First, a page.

What Makes A Song Great?

I’m often asked the question, “What makes a song great?”  So, here are the answers, in my opinion:


A great song connects with people.

Timeless songs connect to millions of people and continue to do so over time.  When you play a great song for someone, they are able to connect to it emotionally. That connection is what causes someone to love your song.  If your song about your broken heart connects me to a time when I had a broken heart, I’m connected and interested.

A great song causes a reaction.

The listener is compelled to do SOMETHING when they hear a great song.  It might cause them to dance, laugh, cry, sing along, etc – but they will do something in response to a great song.  It’s almost impossible to avoid reacting when you hear a well written, great song.

A great song is memorable.

There are things about the song musically and/or lyrically that stick in the listener’s minds.  That’s why they are called “hooks”.  If you hear the song “Staying Alive” by the Bee Gees, you will be singing it the rest of the day.  That’s a very hooky song in every way.  They have started teaching people to give CPR while singing that song because it puts the chest compressions the right space apart and because almost everyone can remember that song.

The song is crafted well.

The writer put in time getting the craft right.  Usually, the rhyme scheme is solid with close or perfect rhymes.  The structure helps the listener follow along.  Lines that rhyme are just as good as the line they rhymed with.  The song is easy to follow and communicates clearly.  Great songs are usually products of great craftsmanship.

A great song stands the test of time.

A great song will usually be relatable and relevant 25 years or 50 years after if was written.  There may be exceptions, but a great song sticks around.


I’d love to hear your thoughts if you have ideas on other aspects that make a song great!

Marty Dodson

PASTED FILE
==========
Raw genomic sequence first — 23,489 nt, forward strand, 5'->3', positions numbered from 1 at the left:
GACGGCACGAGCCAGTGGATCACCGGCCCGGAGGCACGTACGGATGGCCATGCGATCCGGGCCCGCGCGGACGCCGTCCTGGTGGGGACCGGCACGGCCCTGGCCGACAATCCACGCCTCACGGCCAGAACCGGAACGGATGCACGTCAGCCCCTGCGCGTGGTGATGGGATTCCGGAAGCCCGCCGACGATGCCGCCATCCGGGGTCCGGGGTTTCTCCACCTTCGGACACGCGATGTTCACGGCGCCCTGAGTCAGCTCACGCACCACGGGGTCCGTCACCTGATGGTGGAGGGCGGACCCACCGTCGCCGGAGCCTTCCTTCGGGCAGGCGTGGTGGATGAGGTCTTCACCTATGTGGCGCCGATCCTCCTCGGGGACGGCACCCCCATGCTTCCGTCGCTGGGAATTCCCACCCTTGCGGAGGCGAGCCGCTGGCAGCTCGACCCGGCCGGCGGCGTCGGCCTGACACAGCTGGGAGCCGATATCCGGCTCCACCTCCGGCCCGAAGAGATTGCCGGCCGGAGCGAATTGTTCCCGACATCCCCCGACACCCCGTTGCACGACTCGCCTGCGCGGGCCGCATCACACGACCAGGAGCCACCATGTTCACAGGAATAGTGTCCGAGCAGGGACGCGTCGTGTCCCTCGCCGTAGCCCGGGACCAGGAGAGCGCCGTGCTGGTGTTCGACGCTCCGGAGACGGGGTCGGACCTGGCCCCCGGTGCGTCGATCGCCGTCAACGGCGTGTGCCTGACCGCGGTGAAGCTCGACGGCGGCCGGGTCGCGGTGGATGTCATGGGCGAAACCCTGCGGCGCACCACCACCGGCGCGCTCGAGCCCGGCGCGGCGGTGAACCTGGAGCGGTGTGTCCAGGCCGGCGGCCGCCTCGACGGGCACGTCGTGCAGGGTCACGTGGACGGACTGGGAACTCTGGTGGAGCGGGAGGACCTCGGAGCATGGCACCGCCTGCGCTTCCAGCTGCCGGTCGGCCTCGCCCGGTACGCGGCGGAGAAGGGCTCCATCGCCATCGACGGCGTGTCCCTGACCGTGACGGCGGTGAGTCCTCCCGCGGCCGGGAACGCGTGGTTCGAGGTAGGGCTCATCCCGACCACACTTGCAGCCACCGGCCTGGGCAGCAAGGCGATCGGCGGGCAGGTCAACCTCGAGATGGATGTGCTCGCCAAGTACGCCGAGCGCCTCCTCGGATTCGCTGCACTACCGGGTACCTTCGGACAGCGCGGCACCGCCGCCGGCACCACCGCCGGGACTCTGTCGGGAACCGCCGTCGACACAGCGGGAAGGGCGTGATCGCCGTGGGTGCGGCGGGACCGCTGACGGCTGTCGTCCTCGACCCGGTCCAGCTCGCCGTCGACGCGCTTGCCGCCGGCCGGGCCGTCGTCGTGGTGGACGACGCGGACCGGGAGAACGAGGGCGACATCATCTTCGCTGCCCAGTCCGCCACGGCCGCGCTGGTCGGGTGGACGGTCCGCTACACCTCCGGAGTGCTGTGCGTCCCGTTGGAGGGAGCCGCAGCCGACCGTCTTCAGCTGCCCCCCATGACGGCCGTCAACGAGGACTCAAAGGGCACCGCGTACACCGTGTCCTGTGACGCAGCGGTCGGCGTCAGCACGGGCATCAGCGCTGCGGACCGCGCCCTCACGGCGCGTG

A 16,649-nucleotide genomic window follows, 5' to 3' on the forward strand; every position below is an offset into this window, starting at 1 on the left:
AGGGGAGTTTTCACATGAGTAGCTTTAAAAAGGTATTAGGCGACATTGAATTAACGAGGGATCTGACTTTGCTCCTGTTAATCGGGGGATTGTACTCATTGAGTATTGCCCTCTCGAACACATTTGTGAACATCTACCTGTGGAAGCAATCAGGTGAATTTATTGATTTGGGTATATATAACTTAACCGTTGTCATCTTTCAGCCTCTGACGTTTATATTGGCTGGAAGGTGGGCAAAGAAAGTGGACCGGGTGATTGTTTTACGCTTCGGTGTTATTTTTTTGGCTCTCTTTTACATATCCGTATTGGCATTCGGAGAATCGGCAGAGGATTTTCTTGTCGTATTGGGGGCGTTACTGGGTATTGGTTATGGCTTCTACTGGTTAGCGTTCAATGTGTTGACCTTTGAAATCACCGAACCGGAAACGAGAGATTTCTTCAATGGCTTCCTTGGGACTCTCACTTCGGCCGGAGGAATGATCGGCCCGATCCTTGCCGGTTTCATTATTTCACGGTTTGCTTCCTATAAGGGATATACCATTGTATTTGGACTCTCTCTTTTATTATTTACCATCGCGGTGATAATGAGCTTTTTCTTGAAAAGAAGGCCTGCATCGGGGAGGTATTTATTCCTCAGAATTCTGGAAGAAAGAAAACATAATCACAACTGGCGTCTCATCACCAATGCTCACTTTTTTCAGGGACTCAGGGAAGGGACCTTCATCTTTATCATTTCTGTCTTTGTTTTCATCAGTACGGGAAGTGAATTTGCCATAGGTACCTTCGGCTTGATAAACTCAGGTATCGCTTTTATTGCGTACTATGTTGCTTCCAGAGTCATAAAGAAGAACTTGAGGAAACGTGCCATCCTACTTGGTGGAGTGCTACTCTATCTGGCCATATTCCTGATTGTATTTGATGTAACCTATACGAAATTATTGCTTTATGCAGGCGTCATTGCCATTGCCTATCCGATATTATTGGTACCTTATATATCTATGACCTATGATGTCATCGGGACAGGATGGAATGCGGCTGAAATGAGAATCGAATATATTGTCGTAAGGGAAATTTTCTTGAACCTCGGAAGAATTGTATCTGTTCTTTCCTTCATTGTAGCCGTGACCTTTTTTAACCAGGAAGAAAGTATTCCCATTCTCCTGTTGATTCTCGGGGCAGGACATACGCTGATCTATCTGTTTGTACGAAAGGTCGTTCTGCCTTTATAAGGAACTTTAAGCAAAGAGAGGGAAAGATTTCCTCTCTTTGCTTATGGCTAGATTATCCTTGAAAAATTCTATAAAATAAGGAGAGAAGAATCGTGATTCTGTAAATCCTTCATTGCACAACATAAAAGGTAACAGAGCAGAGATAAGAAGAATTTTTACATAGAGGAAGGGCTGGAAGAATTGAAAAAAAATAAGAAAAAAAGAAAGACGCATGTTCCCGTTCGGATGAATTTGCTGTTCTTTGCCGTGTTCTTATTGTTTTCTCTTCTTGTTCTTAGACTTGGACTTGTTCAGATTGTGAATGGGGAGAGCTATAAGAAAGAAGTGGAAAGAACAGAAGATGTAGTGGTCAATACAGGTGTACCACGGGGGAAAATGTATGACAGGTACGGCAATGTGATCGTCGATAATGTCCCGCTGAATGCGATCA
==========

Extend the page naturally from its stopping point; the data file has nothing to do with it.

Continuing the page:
SongTown Co-Founder
Songwriter/Cook/Student of Songwriting

6 thoughts on “What Makes A Song Great?

  1. Lennon and McCartney once said if they thought of a melody and then couldn”t remember the melody a few minutes later they never bothered with it because it wasn’t good enough.

  2. This fits with connecting to people: A great song often will say what a person feels, but cannot find the words to express themselves. So the song speaks for them. Remember the popularity of dedicating songs to someone on the radio?

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  4. Thank you for not “monitizing” this page in an annoying way. I avoid pages that do. I don’t have ads on my web site either and I appreciate people who dislike the clutter and intrusiveness of ads.

    I found your page because I just finished song sketches for 100 original songs and I’m at the revision stage where I’m going to make sure I actually enjoy playing each one start to finish. I like your list.

    A DJ once told me that a great song is one that hits people in the head, the heart and the groin (you can dance to it).

    I also listened to the top 100 best selling songs of all time and took notes about what has worked for others. Some of them I’d never heard, like “Da da da” and “Chirpy Chirpy Cheep Cheep” and I thought at first that they must be on the list as a joke. Of course, each song was a product of its time and sales do not always equal popularity, but it’s a good yardstick across the years. Perhaps many of the best selling songs would not hit the charts in other times. Sometimes they were breaking new ground with a new sound that later became imitated. Some songs have cut across the years to remain popular. Not that the goal is to sell records, but if you find a time machine, go back in time and write “White Christmas” and you’ll be set. 😉

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